Jan White
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Location: BC Interior, Zone 6-7
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The perennial kale I grow is from experimental farm network. It's just regular kale, but it will produce seed and continue to grow afterwards. There's a lot of genetic variation in it, but at least some of the plants are quite hardy. We had a two or three week cold snap where temperatures were regularly -18C, down to -20 a couple times. Now the snow's melting and the kale is visible again - and doing just fine. Well, it was until my puppy ate it 🙄
 
Posts: 39
Location: SANTA CRUZ MOUNTAINS, CA
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This is one of my favorite topics!  The game I'm playing on my homestead is to find a delicious perennial substitute for every annual veggie.  Many nice ones have been mentioned.  In your climate, I'd also suggest runner beans as a wonderful perennial bean.  You can eat the young pods as green beans, the fresh beans as a shelled bean, and let them dry as the most delicious dried bean you've ever eaten.  Even the root is edible!  I've attached a photo of a root I dug up last season and the beautiful dried beans.  If you mulch the roots, they will often perennialize.  
runnerbeanroots-2.jpg
runner-bean-perennial-edible-root
runnerbeanseeds_1024x1024-2x.png
runner-bean-seeds-coloured
 
G Prentice
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Location: South coast of England
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Christy Garner wrote:This is one of my favorite topics!  The game I'm playing on my homestead is to find a delicious perennial substitute for every annual veggie.  Many nice ones have been mentioned.  In your climate, I'd also suggest runner beans as a wonderful perennial bean.  You can eat the young pods as green beans, the fresh beans as a shelled bean, and let them dry as the most delicious dried bean you've ever eaten.  Even the root is edible!  I've attached a photo of a root I dug up last season and the beautiful dried beans.  If you mulch the roots, they will often perennialize.  



Interesting! Are you talking about the normal runner beans that lots of gardeners grow as an annual? I didn't think that they could be perennial. Do you just leave them in the ground at the end of the summer and mulch around the base of the plants?

With the dry beans do you literallly just dry them and then eat them without any further cooking/preparation?
 
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Good King Henry aka Lincolnshire Asparagus is a keeper.  Greens in the early spring, then eating it like asparagus and then a grain in the Fall.  When we sold it at market there were folks that liked it more than traditional asparagus.  Never tried to harvest it as grain but I have read it was done way back when.  It is easy to propogate by splitting in Spring.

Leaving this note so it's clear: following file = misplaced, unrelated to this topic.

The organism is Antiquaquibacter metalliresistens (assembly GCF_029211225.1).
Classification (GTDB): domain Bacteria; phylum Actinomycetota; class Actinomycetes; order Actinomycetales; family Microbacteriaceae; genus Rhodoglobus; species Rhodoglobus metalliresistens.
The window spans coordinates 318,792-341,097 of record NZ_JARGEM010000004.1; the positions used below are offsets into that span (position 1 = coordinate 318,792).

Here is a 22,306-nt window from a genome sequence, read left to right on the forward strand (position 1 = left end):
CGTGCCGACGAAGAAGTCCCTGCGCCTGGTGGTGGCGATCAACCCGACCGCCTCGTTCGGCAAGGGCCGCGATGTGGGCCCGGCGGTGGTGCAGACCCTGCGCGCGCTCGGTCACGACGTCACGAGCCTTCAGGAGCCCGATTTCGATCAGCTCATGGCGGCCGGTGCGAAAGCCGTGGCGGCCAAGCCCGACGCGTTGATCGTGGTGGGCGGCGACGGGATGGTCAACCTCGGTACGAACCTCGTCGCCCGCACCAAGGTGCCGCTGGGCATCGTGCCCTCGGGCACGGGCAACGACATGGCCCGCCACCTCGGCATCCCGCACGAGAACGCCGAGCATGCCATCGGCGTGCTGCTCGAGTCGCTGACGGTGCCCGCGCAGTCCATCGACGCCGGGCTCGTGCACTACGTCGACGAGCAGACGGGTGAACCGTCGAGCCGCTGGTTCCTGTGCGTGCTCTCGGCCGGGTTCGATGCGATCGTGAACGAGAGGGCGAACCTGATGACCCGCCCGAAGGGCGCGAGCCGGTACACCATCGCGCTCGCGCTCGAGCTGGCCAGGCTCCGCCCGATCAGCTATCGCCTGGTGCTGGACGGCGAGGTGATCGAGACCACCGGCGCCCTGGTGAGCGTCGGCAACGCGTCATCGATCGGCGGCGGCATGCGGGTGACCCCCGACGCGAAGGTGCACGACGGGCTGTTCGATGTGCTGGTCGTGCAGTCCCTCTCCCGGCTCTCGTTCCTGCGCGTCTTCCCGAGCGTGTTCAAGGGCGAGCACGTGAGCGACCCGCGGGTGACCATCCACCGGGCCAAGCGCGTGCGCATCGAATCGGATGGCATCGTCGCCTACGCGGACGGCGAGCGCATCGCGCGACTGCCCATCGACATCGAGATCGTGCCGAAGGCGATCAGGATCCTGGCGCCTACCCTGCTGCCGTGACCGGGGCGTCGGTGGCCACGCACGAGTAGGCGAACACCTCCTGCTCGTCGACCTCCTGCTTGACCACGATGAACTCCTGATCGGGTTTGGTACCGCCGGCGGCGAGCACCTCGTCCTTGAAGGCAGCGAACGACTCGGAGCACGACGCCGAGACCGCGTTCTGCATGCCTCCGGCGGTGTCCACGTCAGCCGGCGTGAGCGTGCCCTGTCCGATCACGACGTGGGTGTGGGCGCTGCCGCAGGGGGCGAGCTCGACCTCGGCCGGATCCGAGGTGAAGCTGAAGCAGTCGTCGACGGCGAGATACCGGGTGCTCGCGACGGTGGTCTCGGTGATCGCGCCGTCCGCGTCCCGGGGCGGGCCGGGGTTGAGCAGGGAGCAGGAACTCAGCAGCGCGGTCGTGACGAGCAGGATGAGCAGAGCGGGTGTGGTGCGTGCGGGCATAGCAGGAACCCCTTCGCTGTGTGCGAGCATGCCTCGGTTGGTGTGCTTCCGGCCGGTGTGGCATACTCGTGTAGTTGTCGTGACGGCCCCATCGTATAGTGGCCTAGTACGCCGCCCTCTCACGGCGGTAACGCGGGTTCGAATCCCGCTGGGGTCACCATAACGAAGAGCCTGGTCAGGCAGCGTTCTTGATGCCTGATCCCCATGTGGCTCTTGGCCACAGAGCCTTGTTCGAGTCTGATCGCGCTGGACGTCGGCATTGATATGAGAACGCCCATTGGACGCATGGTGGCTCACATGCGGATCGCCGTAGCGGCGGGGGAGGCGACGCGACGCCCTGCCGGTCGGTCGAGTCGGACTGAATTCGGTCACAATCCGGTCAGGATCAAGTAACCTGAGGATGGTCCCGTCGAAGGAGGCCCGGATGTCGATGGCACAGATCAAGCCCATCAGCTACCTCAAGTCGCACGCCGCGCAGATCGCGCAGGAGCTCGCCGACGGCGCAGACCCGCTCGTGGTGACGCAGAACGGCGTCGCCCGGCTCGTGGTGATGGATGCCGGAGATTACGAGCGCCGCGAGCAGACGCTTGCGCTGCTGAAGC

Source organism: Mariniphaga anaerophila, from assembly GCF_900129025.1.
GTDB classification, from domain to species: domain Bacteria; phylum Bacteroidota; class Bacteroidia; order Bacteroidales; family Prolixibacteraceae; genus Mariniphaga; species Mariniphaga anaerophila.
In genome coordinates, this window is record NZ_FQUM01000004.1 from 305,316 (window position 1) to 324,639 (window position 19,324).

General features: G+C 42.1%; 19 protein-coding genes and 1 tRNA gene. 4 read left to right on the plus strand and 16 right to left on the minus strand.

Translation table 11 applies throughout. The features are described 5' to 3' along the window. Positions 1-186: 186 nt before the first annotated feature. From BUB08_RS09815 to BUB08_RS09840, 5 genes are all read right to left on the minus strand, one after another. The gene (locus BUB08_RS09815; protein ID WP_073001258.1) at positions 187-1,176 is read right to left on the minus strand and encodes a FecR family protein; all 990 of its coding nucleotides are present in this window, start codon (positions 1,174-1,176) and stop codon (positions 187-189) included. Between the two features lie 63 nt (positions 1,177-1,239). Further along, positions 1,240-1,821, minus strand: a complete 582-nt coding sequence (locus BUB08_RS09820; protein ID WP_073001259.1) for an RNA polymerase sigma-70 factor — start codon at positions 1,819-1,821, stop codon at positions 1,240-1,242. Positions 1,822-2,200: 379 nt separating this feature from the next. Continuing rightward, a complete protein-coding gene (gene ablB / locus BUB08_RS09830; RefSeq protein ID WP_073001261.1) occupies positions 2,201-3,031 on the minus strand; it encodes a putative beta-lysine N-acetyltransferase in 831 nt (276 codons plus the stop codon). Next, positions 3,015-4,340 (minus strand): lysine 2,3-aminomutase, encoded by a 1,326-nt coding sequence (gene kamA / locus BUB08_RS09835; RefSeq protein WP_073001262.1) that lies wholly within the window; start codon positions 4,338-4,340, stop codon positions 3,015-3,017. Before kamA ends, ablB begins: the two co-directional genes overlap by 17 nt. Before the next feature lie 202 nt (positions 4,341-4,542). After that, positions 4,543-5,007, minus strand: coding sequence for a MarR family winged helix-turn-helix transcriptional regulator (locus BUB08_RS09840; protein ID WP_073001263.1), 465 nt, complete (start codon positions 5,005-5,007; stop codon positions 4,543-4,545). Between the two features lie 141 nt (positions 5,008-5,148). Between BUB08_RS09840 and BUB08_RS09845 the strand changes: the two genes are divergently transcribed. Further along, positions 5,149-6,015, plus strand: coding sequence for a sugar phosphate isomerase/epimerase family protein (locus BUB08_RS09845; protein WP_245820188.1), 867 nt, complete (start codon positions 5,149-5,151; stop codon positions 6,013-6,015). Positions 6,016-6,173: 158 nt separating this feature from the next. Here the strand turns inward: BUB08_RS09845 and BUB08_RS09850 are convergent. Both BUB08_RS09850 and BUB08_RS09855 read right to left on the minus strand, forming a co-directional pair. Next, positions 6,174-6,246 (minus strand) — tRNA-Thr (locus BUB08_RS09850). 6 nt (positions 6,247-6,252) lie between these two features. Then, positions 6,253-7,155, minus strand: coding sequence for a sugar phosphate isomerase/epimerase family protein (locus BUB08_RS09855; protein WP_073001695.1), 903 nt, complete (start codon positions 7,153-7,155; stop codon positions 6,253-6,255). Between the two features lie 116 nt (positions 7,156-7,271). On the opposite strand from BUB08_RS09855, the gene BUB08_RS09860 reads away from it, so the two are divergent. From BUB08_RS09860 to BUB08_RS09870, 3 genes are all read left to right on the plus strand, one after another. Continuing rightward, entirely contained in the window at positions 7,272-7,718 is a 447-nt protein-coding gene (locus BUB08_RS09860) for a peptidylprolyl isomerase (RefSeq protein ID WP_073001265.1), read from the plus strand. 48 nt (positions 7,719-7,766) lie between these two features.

Another would be sorrel.  If you are in England you may not be able to get the profusion variety which is only available from Richters in Canada.  Never bolts even in the hottest summer and once again very easy to propogate.  

Ramps are only available in Spring but another one that spreads easily and reliable.  Here in Maine they are ready in early April.  Nature knows you are ready for a cleanse.  Tough to grow from seeds.  The plants will become available on ebay in March.  A pound of plants will get you a nice bed started.

Cheers
 
Nancy Reading
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G Prentice wrote:

Interesting! Are you talking about the normal runner beans that lots of gardeners grow as an annual? I didn't think that they could be perennial. Do you just leave them in the ground at the end of the summer and mulch around the base of the plants?

With the dry beans do you literallly just dry them and then eat them without any further cooking/preparation?



I've had runner beans overwinter in my polytunnel in a mild winter. I suspect you'd generally need to dig them up and replant like a dahlia or Yacon in the UK. it's usually a bit damp in winter and the roots would probably rot off - otherwise they'd be resprouting in allotments everywhere! I wasn't aware that  the root was edible, apparently the young leaves are too which I learnt recently! This really is a great plant isn't it? I'm going to have another go at growing them this year. Although they don't like it too hot and need pollinators so don't like it too windy, they're just such great plants and I love the green beans too.
I had heard that the dried beans need boiling like kidney beans. That's what pfaf says too:  pfaf on runner beans